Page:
In the early 1990’s, the International Association of Fire Chief’s (IAFC) floated an idea of how the fire service in genera, but more specifically, how a fire department could measure the quality of the emergency services they provide to their community with a process that had credibility.
From that idea a committee was formed and criteria was developed which lead to an Alpha Test conducted with the Tempe Arizona Fire Department which was later followed by Beta Testing with Fire Departments in Greensboro, South Carolina, Los Alamos, New Mexico, Cedar Rapids, Iowa, Lincoln, Nebraska and Springfield. Oregon.
In 1996, the Board of Directors from the International Association of Fire Chiefs voted in favor of this newly created fire service accreditation process and the Commission of Fire Accreditation International was organized. The Commission is comprised of representatives from the IAFC, International City/County Management Association, Insurance Service Office, National Fire Protection Association, Department of Defense and the International Association of Firefighters.
Accreditation is a process that includes a comprehensive self-assessment and evaluation model that allows an organization to examine their past, current and future service levels and compare them to industry best practices. The program will assist the department in:
Determining Community Risk and Safety needs and prepare a community specific Standard of Cover document which describes the level of services provided to the community by the Fire Department.
Evaluating the performance of the department.
Establishing methods for providing continuous organizational improvement.
There are ten (10) categories to which the self-assessment is based and the department was measured against:
Governance and Administration – Organizational Structure
Assessment and Planning
Goals and Objectives
Programs: such as Fire Suppression, EMS, Fire Prevention, Haz- Mat and Technical Rescue
Physical Resources: such as Apparatus, Fixed Facilities and Tools & Equipment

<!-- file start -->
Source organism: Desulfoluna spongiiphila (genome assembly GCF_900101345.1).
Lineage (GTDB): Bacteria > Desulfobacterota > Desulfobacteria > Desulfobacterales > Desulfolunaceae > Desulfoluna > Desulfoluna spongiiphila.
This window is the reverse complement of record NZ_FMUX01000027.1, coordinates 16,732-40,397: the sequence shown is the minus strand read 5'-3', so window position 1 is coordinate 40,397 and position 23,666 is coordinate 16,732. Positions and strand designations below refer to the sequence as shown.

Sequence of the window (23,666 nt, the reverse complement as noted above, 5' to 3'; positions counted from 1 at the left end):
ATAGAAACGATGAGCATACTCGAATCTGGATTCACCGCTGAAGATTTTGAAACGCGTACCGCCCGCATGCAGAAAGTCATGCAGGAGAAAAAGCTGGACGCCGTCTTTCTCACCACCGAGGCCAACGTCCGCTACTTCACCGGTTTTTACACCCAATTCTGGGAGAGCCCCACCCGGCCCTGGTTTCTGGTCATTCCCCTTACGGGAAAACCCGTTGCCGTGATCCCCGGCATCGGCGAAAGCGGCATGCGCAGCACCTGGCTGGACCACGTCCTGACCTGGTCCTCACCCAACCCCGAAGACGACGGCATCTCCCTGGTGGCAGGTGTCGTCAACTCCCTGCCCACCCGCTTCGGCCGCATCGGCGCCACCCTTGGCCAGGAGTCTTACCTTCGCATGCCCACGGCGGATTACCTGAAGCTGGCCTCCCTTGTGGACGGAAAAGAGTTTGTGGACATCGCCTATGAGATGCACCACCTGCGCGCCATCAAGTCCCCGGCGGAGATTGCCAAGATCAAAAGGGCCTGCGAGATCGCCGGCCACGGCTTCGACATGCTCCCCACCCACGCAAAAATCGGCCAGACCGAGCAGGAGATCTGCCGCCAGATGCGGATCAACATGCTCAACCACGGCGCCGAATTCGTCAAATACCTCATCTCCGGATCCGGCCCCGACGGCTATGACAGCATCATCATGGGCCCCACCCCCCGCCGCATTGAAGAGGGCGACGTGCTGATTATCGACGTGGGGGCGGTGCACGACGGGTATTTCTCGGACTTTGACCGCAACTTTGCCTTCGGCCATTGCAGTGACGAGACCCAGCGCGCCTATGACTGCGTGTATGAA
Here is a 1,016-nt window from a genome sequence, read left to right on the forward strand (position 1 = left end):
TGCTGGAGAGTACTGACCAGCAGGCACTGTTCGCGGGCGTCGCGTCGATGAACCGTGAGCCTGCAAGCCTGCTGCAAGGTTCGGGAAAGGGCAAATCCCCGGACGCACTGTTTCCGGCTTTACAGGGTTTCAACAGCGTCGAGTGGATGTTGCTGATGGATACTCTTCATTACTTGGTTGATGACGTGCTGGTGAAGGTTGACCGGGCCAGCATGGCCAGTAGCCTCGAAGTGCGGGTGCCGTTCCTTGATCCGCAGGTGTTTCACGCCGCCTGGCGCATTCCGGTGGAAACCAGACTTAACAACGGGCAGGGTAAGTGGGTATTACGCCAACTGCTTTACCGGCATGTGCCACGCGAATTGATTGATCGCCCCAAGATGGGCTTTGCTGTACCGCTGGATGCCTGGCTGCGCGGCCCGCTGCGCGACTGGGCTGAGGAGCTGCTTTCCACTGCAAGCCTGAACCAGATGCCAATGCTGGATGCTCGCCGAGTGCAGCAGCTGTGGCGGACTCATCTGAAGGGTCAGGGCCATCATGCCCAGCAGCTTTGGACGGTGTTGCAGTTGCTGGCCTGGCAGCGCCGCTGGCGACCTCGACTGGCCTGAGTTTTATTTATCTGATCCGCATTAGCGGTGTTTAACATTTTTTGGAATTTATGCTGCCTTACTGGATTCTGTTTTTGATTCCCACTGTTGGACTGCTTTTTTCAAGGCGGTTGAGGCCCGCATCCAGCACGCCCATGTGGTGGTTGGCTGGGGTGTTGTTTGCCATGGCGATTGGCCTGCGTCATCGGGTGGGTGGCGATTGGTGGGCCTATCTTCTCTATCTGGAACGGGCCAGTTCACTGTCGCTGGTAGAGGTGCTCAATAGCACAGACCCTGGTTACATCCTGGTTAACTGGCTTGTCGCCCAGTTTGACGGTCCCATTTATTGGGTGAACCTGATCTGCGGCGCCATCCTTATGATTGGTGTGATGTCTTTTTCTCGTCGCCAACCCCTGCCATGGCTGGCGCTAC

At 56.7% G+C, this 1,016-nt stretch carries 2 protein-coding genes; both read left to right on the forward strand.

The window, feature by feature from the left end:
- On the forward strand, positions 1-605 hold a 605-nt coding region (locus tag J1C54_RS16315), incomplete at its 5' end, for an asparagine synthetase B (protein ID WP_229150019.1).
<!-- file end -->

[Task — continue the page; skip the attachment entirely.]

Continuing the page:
Training and Competency: such as education and training facilities that meet the need of the agency
Essential Resources: such as water supply and communications
External Systems Relationships: such as interaction with other government agencies
Within these categories there are 253 detailed performance indicators which define a desired level of achievement or performance for each specific task. Out of these 253 performance indicators 82 are considered core competencies and are required to be met to be considered as a credible organization.
The Cherry Hill Fire Department began this process in May of 2014 by becoming a Registered Agency. A fire department Battalion Chief was assigned as the Accreditation Manager and oversaw the project. The department became an Applicant Agency in December of 2015 and a Candidate Agency in March of 2016. Once becoming a candidate agency our Strategic Plan, Self-Assessment Documents, and Standards of Cover were reviewed by a peer assessment team who then completed a 1 week on-site visit in June of 2016 to validate the operation of the Cherry Hill Fire Department.
After their on-site review they were tasked with submitting a final written report to the Commission. In August 2016, Department representatives appeared before the Commission on Fire Accreditation where the Commissioners asked a series of questions about our training, incident command, operations, planning, finances, labor/management and areas of improvement.
At the conclusion of the questioning the Commissioners voted on our application and voted unanimously in favor of approving the Cherry Hill Fire Department as an Accredited Agency. This accreditation is valid for 5 years (2016 – 2021) and will require the department to submit an annual report to show the department’s continual improvement progress. In 2021, the department will go through a full re-evaluation.